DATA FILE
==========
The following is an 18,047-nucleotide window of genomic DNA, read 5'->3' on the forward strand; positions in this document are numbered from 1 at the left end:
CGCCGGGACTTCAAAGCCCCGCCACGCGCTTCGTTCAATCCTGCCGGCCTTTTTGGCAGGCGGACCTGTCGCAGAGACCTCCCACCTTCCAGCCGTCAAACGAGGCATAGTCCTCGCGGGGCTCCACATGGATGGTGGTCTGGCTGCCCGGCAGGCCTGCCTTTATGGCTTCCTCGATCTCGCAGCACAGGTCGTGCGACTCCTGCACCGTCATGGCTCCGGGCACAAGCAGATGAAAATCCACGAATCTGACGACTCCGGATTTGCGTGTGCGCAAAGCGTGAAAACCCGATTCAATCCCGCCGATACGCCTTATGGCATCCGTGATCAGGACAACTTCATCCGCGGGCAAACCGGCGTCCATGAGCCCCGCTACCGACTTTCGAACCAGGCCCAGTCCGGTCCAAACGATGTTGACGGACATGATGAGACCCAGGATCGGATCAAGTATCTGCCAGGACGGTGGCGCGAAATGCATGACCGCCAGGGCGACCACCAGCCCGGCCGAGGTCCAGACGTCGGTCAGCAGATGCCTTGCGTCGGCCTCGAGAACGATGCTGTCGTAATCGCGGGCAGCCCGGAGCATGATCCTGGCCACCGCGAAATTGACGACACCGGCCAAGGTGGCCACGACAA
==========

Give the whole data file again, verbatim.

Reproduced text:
The following is an 18,047-nucleotide window of genomic DNA, read 5'->3' on the forward strand; positions in this document are numbered from 1 at the left end:
CGCCGGGACTTCAAAGCCCCGCCACGCGCTTCGTTCAATCCTGCCGGCCTTTTTGGCAGGCGGACCTGTCGCAGAGACCTCCCACCTTCCAGCCGTCAAACGAGGCATAGTCCTCGCGGGGCTCCACATGGATGGTGGTCTGGCTGCCCGGCAGGCCTGCCTTTATGGCTTCCTCGATCTCGCAGCACAGGTCGTGCGACTCCTGCACCGTCATGGCTCCGGGCACAAGCAGATGAAAATCCACGAATCTGACGACTCCGGATTTGCGTGTGCGCAAAGCGTGAAAACCCGATTCAATCCCGCCGATACGCCTTATGGCATCCGTGATCAGGACAACTTCATCCGCGGGCAAACCGGCGTCCATGAGCCCCGCTACCGACTTTCGAACCAGGCCCAGTCCGGTCCAAACGATGTTGACGGACATGATGAGACCCAGGATCGGATCAAGTATCTGCCAGGACGGTGGCGCGAAATGCATGACCGCCAGGGCGACCACCAGCCCGGCCGAGGTCCAGACGTCGGTCAGCAGATGCCTTGCGTCGGCCTCGAGAACGATGCTGTCGTAATCGCGGGCAGCCCGGAGCATGATCCTGGCCACCGCGAAATTGACGACACCGGCCAAGGTGGCCACGACAA